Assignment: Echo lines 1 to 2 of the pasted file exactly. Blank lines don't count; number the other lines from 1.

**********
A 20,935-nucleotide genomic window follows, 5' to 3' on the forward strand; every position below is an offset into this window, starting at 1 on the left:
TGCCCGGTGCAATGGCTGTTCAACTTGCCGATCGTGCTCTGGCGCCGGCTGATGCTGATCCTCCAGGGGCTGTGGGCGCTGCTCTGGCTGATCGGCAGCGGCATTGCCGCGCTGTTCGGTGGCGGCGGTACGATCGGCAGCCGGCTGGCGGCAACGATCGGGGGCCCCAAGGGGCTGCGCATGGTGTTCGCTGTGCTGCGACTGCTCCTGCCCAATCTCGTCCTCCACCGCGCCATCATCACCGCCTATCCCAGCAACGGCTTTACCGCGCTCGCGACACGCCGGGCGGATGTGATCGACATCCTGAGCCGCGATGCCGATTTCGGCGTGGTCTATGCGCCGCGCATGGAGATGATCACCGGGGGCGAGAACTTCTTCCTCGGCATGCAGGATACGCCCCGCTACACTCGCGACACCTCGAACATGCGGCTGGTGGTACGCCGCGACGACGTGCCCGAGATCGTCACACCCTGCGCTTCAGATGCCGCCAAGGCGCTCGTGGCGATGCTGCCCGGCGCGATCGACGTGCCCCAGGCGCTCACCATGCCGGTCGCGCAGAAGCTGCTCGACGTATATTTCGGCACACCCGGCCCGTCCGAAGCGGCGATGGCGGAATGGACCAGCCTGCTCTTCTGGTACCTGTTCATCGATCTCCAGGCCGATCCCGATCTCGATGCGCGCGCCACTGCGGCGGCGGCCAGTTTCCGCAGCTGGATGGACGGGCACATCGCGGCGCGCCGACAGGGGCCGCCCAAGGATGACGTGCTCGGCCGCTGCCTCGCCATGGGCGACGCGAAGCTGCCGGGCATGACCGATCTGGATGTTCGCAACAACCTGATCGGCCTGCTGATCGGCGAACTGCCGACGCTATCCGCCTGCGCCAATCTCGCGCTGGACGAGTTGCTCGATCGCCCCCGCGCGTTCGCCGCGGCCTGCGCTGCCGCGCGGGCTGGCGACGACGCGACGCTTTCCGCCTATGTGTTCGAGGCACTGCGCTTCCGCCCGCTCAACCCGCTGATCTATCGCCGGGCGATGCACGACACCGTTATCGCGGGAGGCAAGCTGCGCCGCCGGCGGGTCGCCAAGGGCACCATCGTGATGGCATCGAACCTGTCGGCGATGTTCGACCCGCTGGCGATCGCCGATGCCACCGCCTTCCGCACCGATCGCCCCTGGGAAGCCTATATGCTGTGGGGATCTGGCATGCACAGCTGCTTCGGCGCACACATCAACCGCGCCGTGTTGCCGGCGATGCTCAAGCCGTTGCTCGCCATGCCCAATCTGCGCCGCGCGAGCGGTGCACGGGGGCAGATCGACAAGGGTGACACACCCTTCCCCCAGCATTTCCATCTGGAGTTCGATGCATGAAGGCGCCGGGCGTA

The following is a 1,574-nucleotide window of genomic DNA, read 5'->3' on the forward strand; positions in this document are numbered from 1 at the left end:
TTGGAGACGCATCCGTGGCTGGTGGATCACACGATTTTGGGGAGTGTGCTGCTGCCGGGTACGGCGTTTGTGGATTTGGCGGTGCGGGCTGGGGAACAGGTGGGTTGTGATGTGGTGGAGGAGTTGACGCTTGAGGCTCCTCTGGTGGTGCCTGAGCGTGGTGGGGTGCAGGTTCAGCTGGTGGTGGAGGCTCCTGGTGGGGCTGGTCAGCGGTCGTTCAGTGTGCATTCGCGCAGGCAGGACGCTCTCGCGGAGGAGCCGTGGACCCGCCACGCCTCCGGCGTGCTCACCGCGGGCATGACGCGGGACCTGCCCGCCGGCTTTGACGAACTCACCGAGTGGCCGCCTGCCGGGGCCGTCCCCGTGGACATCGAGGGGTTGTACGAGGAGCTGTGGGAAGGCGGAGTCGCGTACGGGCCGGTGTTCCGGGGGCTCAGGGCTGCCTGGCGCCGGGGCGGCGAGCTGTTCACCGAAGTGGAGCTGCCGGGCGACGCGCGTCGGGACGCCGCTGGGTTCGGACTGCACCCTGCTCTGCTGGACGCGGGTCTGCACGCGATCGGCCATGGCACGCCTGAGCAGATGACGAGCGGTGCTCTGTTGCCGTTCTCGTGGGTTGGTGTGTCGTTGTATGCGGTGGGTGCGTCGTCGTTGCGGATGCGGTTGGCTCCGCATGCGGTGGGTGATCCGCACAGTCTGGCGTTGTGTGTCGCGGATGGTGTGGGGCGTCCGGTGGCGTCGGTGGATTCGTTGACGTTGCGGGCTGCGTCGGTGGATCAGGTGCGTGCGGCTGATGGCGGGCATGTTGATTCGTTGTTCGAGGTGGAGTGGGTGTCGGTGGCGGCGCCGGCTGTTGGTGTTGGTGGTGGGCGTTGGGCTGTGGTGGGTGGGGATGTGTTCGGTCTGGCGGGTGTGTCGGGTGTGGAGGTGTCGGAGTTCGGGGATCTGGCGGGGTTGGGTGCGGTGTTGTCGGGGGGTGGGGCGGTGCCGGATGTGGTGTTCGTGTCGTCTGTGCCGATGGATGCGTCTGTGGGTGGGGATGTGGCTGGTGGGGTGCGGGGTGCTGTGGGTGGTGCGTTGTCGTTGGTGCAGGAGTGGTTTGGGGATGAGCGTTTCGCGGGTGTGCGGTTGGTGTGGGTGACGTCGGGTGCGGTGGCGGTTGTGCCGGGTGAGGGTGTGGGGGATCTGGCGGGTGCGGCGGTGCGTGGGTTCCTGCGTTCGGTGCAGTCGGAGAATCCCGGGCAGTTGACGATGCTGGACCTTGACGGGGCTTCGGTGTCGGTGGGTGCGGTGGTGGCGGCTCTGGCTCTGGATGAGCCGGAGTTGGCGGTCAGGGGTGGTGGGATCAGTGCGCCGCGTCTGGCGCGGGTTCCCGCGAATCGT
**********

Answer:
A 20,935-nucleotide genomic window follows, 5' to 3' on the forward strand; every position below is an offset into this window, starting at 1 on the left:
TGCCCGGTGCAATGGCTGTTCAACTTGCCGATCGTGCTCTGGCGCCGGCTGATGCTGATCCTCCAGGGGCTGTGGGCGCTGCTCTGGCTGATCGGCAGCGGCATTGCCGCGCTGTTCGGTGGCGGCGGTACGATCGGCAGCCGGCTGGCGGCAACGATCGGGGGCCCCAAGGGGCTGCGCATGGTGTTCGCTGTGCTGCGACTGCTCCTGCCCAATCTCGTCCTCCACCGCGCCATCATCACCGCCTATCCCAGCAACGGCTTTACCGCGCTCGCGACACGCCGGGCGGATGTGATCGACATCCTGAGCCGCGATGCCGATTTCGGCGTGGTCTATGCGCCGCGCATGGAGATGATCACCGGGGGCGAGAACTTCTTCCTCGGCATGCAGGATACGCCCCGCTACACTCGCGACACCTCGAACATGCGGCTGGTGGTACGCCGCGACGACGTGCCCGAGATCGTCACACCCTGCGCTTCAGATGCCGCCAAGGCGCTCGTGGCGATGCTGCCCGGCGCGATCGACGTGCCCCAGGCGCTCACCATGCCGGTCGCGCAGAAGCTGCTCGACGTATATTTCGGCACACCCGGCCCGTCCGAAGCGGCGATGGCGGAATGGACCAGCCTGCTCTTCTGGTACCTGTTCATCGATCTCCAGGCCGATCCCGATCTCGATGCGCGCGCCACTGCGGCGGCGGCCAGTTTCCGCAGCTGGATGGACGGGCACATCGCGGCGCGCCGACAGGGGCCGCCCAAGGATGACGTGCTCGGCCGCTGCCTCGCCATGGGCGACGCGAAGCTGCCGGGCATGACCGATCTGGATGTTCGCAACAACCTGATCGGCCTGCTGATCGGCGAACTGCCGACGCTATCCGCCTGCGCCAATCTCGCGCTGGACGAGTTGCTCGATCGCCCCCGCGCGTTCGCCGCGGCCTGCGCTGCCGCGCGGGCTGGCGACGACGCGACGCTTTCCGCCTATGTGTTCGAGGCACTGCGCTTCCGCCCGCTCAACCCGCTGATCTATCGCCGGGCGATGCACGACACCGTTATCGCGGGAGGCAAGCTGCGCCGCCGGCGGGTCGCCAAGGGCACCATCGTGATGGCATCGAACCTGTCGGCGATGTTCGACCCGCTGGCGATCGCCGATGCCACCGCCTTCCGCACCGATCGCCCCTGGGAAGCCTATATGCTGTGGGGATCTGGCATGCACAGCTGCTTCGGCGCACACATCAACCGCGCCGTGTTGCCGGCGATGCTCAAGCCGTTGCTCGCCATGCCCAATCTGCGCCGCGCGAGCGGTGCACGGGGGCAGATCGACAAGGGTGACACACCCTTCCCCCAGCATTTCCATCTGGAGTTCGATGCATGAAGGCGCCGGGCGTA